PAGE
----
This story originally appeared in the December 2015 issue of our print edition.
It was 30 minutes before the qualifying round of the 2015 Boulder World Cup in Colorado, and Alex Puccio was warming up with friend and fellow competitor Anna Stöhr. A strong contender to be the overall World Cup champion (a title that counts performance in all five World Cup bouldering events)—a feat no American has accomplished—Puccio was focused on the problems standing between her and the podium. Suddenly, her hand slipped off a jug during a dyno, and POP!
She screamed, the pain immediately registering; she had fallen mid-swing and landed awkwardly. “The inside of my left foot just hit the ground…. My knee went out,” Puccio said, recounting the moment her ACL and MCL tore. “I heard all the pops, all the tears.” In that moment of fear and frustration, she realized she was done for the season, and a few hours later, doctors gave her a prognosis of six months of recovery. “I had all these horrible thoughts,” she said.
For the past 10 years, 26-year-old Puccio has made a name for herself as one of the strongest climbers in the world, both indoors and outdoors, with 13 World Cup podiums and two V14 sends, more than any other woman except Ashima Shiraishi, who has three. It’s no question that Puccio possesses a great physical and mental strength.She has the type of focus that allows her to attain seemingly any objective she sets her mind to, but this injury abruptly closed the door on her dream of winning the overall prize for the 2015 World Cup, a goal so meaningful that she crowd-funded $10,000 for training and travel expenses. (Puccio says the donors have been supportive of her, even though the money wouldn’t go to the 2015 competition season.)
With a pre-injury schedule that involved training every day for several hours, Puccio was extremely bored within a week of the injury. “I’m always so motivated. I would hate to have to make up a lot of work,” she said. Soon, she was back in the gym doing core work, hangboarding, and shoulder-focused injury prevention.
A few weeks after surgery, Puccio had surpassed what her medical team had seen in other elite-level athletes. “I think it comes down to the mental aspect and how much effort you’re willing to put in,” she said. Originally planning to focus on one-legged sport climbing as training, she found it uninspiring and decided to concentrate on upper body, finger, and core strength. Although she was under strict instructions “not to fall,” she ventured outside seven weeks post-surgery to send Euro Roof (V10) and Euro Trash (V12), both in Little Cottonwood Canyon, Utah. She says she’s been able to climb outside safely by “figuring out different beta so I won’t fall weird on my leg,” as well as trying climbs that are low to the ground and having spotters that can help catch her. This strategy has helped her tick three V13s and four V12s post-surgery.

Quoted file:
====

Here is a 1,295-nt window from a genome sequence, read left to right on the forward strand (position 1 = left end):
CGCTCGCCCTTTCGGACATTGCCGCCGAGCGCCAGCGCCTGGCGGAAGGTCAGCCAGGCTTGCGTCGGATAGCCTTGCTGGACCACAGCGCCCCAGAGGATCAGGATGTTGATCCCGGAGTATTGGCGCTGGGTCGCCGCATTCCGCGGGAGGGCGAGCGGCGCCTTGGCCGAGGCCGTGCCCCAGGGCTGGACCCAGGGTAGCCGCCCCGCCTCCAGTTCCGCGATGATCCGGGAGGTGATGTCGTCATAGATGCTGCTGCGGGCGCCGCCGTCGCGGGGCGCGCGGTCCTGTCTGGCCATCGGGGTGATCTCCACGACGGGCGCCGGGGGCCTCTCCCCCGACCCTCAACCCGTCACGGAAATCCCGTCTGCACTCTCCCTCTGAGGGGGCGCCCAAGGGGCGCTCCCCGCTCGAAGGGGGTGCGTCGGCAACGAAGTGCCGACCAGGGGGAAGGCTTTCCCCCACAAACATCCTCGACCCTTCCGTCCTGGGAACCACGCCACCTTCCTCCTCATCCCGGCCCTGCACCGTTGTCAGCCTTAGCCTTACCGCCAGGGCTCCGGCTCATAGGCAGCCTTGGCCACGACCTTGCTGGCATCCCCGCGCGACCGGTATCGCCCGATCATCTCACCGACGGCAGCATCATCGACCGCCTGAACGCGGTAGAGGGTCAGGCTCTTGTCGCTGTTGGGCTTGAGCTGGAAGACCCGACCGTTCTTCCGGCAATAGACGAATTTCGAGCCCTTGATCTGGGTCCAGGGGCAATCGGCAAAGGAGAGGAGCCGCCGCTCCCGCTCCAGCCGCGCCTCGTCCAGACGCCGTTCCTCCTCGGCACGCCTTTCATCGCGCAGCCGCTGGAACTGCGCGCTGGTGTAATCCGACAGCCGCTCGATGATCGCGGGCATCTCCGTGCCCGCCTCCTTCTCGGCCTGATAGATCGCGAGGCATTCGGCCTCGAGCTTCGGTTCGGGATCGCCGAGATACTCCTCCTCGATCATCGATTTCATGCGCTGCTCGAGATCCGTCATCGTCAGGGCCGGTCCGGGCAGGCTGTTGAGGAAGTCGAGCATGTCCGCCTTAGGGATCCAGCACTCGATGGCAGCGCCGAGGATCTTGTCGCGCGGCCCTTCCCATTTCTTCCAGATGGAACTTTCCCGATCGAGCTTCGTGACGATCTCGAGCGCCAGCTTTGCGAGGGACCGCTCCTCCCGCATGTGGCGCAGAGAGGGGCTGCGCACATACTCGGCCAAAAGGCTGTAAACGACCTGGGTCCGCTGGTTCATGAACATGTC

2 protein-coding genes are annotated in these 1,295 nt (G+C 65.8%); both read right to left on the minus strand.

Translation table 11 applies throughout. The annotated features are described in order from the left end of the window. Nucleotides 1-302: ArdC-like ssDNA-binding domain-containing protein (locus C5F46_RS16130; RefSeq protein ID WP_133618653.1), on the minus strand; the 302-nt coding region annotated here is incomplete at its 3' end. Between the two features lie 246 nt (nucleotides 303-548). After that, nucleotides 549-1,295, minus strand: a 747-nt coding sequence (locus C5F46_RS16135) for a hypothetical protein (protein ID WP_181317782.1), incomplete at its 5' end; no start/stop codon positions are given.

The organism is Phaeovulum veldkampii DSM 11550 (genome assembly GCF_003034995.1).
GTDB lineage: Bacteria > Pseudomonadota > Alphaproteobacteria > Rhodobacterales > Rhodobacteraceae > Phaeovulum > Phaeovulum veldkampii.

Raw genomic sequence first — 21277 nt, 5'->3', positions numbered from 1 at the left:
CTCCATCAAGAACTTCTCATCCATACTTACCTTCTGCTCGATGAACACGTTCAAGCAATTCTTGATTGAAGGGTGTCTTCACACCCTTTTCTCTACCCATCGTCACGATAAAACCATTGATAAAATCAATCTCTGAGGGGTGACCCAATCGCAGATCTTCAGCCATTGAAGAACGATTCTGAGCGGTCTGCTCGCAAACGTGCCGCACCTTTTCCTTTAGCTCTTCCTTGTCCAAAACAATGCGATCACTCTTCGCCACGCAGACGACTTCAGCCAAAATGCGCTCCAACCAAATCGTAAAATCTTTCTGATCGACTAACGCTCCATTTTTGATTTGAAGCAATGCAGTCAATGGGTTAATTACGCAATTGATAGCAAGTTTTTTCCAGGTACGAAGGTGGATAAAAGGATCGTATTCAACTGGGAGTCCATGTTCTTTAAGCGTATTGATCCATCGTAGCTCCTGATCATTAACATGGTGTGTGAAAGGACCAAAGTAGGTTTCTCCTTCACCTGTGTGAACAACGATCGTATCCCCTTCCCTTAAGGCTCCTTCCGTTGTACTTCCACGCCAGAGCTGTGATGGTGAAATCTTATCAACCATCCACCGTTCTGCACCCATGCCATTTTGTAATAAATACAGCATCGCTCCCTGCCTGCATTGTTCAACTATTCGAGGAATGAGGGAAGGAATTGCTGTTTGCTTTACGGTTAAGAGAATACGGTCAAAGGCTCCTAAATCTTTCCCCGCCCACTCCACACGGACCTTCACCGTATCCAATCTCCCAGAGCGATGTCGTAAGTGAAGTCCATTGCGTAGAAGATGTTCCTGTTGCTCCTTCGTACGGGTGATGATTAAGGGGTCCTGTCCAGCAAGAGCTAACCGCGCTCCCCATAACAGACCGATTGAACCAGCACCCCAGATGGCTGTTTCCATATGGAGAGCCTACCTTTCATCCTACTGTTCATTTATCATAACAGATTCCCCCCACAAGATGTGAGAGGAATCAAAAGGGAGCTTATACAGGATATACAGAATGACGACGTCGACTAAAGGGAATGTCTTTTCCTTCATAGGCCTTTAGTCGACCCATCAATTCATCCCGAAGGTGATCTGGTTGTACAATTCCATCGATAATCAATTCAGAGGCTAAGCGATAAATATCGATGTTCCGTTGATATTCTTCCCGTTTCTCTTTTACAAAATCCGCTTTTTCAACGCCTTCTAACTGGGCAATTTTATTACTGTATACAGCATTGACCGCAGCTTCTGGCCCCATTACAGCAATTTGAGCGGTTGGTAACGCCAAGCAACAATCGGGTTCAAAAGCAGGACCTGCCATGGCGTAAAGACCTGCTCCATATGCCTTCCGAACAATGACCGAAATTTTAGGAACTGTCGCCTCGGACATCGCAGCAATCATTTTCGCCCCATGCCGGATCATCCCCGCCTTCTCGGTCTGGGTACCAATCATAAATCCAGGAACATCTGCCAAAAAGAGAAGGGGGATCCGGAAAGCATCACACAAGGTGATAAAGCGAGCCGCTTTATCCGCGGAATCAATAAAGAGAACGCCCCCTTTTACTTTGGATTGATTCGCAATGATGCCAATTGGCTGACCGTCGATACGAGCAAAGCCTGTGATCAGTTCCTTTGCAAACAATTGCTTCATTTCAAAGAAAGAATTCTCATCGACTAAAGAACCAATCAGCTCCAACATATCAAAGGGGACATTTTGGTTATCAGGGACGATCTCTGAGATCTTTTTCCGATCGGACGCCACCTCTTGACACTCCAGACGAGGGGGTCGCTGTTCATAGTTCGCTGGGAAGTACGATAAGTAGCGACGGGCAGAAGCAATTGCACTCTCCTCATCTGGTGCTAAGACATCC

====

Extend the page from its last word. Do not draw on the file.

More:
But her speedy recovery hasn’t been all milk and honey; her emotions and outlook on the future have been a roller coaster of ups and downs. Surrounding herself with positive people has helped, but training’s been the strongest tool for staying motivated. “Setbacks only make you want it more,” she says. Puccio has used her Instagram account to keep a detailed journal of her recovery, and it’s helped her connect with fans. “A lot of them have written me saying, ‘I’m going through the same thing, and it’s awesome to see where your progress is at!’” Puccio said. “It gives me hope for my progress, too.”
How to Overcome Setbacks
1. Positive Vibes
Your friends are there to support you, so soak up all the good vibes they’re willing to give you! Injuries are tough, but being a downer—out loud or in your head—will only slow your recovery. Positive surroundings will take your mind off the pain and boredom and allow you to focus on recovery. Share your progress and encourage others.
2. Stay Active
Take the time away from climbing to go hiking or running to keep your cardio up. Find something you can do with your particular injury (without causing more problems), and have fun doing something else. Just feeling like you’re in good shape will improve your mental game and make you want to keep training while injured.
3. Mental Focus
When you start to dabble with climbing again, pay attention to where your mind is before you even approach the wall. Mental focus is the key to coming back strong, and you should apply that same motivated approach you use to climb a really hard boulder problem to getting over your injury. That determination will get you back to crushing fast.
4. Chill Out
The long road to recovery will feel much shorter if you don’t take it too seriously. Don’t put unnecessary pressure on yourself to succeed immediately, or to climb as strong as you were pre-injury the first day back to climbing. Go out and have fun, but be sure to take some time to focus on your injury and let it heal.
The medical professionals taking care of you know what they’re doing. Go to every single one of your physical therapy sessions and take each one as seriously as your own training. Make therapy and your doctor’s advice a top priority, and your body will respond by healing quickly. Re-injury is a real possibility and will slow you down in the long run.
—Special thanks to John Blomquist of Chalk Talk Podcast. Listen to the whole Puccio interview and more on Chalk Talk.